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C# Interview Questions and Answers



What's C# ?
C# (pronounced C-sharp) is a new object oriented language from Microsoft and is derived from C and C++. It also borrows a lot of concepts from Java too including garbage collection.

Is it possible to inline assembly or IL in C# code?
- No.

Is it possible to have different access modifiers on the get/set methods of a property?
- No. The access modifier on a property applies to both its get and set accessors. What you need to do if you want them to be different is make the property read-only (by only providing a get accessor) and create a private/internal set method that is separate from the property.

Is it possible to have a static indexer in C#? allowed in C#.
- No. Static indexers are not

If I return out of a try/finally in C#, does the code in the finally-clause run?
-Yes. The code in the finally always runs. If you return out of the try block, or even if you do a goto out of the try, the finally block always runs:
using System;
class main
{
public static void Main()
{
try
{
Console.WriteLine(\"In Try block\");
return;
}
finally
{
Console.WriteLine(\"In Finally block\");
}
}
}

Both In Try block and In Finally block will be displayed. Whether the return is in the try block or after the try-finally block, performance is not affected either way. The compiler treats it as if the return were outside the try block anyway. If it’s a return without an expression (as it is above), the IL emitted is identical whether the return is inside or outside of the try. If the return has an expression, there’s an extra store/load of the value of the expression (since it has to be computed within the try block).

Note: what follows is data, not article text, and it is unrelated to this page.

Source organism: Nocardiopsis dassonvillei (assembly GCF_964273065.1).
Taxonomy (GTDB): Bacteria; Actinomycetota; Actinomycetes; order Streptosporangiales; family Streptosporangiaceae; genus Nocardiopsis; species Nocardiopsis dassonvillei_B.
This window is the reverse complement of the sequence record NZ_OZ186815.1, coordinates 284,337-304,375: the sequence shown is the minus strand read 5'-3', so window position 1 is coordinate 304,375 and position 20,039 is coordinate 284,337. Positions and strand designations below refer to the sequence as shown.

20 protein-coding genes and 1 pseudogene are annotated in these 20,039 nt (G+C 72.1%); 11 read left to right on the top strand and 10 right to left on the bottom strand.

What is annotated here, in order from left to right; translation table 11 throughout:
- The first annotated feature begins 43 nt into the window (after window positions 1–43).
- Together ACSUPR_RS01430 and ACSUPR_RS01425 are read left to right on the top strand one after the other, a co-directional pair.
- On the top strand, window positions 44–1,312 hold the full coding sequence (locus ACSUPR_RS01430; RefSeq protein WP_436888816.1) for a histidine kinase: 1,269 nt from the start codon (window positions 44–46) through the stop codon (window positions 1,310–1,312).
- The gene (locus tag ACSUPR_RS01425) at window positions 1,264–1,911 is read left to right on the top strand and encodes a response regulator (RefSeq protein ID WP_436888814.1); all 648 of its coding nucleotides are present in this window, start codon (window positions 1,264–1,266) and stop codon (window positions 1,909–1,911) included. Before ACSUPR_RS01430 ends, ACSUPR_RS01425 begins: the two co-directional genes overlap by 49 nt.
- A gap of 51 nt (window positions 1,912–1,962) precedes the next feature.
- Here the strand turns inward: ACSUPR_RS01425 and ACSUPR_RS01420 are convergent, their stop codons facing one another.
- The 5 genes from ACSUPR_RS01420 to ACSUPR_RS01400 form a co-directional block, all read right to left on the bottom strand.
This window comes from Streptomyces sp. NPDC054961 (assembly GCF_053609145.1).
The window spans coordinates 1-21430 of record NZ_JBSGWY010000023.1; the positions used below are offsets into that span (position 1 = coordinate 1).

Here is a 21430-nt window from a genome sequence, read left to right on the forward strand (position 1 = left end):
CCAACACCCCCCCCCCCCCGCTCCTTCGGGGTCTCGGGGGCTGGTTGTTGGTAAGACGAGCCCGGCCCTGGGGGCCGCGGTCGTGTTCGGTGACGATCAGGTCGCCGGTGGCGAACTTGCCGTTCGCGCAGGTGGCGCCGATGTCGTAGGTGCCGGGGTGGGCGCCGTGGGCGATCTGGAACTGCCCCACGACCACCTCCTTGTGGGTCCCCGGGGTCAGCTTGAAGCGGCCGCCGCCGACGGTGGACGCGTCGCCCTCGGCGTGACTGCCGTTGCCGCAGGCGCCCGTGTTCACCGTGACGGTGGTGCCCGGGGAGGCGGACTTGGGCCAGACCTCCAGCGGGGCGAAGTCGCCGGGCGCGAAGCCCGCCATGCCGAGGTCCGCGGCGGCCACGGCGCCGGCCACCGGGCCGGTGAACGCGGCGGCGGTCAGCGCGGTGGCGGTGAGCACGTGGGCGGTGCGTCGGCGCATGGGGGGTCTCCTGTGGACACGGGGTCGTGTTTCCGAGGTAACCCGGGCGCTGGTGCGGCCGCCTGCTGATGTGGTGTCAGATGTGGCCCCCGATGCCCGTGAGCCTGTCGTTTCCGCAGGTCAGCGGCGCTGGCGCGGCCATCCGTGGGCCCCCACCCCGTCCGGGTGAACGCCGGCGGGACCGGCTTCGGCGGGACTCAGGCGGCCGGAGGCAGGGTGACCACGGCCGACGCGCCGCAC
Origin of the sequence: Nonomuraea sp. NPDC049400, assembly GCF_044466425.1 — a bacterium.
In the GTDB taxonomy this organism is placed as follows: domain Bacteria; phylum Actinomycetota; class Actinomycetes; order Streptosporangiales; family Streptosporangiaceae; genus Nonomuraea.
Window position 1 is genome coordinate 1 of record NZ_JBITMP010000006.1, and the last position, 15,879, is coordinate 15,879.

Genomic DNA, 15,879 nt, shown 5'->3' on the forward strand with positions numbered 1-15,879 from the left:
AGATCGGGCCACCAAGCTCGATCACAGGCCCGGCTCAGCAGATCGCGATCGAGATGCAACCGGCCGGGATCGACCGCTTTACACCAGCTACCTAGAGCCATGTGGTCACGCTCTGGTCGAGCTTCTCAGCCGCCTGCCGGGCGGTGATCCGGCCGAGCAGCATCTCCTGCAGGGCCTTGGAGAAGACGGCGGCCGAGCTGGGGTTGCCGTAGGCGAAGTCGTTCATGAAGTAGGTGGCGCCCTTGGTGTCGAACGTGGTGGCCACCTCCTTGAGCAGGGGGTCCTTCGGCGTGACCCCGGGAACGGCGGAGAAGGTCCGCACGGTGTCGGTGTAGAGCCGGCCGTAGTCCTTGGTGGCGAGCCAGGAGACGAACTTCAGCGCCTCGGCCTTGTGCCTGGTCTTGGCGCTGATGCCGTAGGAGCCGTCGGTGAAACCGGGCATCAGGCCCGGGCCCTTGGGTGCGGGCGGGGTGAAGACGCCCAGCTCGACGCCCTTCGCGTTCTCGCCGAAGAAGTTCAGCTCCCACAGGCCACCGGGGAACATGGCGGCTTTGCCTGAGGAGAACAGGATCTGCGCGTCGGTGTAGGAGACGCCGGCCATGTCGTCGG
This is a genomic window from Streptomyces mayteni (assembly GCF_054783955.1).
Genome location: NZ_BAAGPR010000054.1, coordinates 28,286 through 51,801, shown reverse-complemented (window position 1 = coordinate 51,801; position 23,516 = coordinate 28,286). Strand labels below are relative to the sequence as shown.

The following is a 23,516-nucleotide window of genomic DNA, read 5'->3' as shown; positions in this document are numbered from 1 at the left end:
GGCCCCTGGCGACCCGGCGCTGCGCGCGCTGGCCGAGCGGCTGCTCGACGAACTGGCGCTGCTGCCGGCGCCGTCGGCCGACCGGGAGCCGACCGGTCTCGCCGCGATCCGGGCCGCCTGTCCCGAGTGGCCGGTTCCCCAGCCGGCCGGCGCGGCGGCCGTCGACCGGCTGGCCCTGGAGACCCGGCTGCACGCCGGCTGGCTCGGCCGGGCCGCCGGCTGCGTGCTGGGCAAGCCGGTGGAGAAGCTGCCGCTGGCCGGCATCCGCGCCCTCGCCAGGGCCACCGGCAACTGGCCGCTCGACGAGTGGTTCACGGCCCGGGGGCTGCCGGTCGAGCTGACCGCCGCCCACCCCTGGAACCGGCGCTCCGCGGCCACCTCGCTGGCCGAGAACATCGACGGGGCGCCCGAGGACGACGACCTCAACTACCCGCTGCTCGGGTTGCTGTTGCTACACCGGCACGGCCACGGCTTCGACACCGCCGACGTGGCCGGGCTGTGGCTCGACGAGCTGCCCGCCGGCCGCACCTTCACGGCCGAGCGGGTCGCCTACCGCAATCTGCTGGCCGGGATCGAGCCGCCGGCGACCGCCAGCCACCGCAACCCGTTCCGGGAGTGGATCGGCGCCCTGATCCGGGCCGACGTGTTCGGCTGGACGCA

I was trying to use an out int parameter in one of my functions. How should I declare the variable that I am passing to it?

You should declare the variable as an int, but when you pass it in you must specify it as ‘out’, like the following: int i; foo(out i); where foo is declared as follows:
[return-type] foo(out int o) { }

How does one compare strings in C#?
In the past, you had to call .ToString() on the strings when using the == or != operators to compare the strings’ values. That will still work, but the C# compiler now automatically compares the values instead of the references when the == or != operators are used on string types. If you actually do want to compare references, it can be done as follows: if ((object) str1 == (object) str2) { } Here’s an example showing how string compares work:
using System;
public class StringTest
{
public static void Main(string[] args)
{
Object nullObj = null; Object realObj = new StringTest();
int i = 10;
Console.WriteLine(\"Null Object is [\" + nullObj + \"]\n\"
+ \"Real Object is [\" + realObj + \"]\n\"
+ \"i is [\" + i + \"]\n\");
// Show string equality operators
string str1 = \"foo\";
string str2 = \"bar\";
string str3 = \"bar\";
Console.WriteLine(\"{0} == {1} ? {2}\", str1, str2, str1 == str2 );
Console.WriteLine(\"{0} == {1} ? {2}\", str2, str3, str2 == str3 );
}
}

Output:

Null Object is []
Real Object is [StringTest]
i is [10]
foo == bar ? False
bar == bar ? True

How do you specify a custom attribute for the entire assembly (rather than for a class)?
Global attributes must appear after any top-level using clauses and before the first type or namespace declarations. An example of this is as follows:
using System;
[assembly : MyAttributeClass] class X {}
Note that in an IDE-created project, by convention, these attributes are placed in AssemblyInfo.cs.

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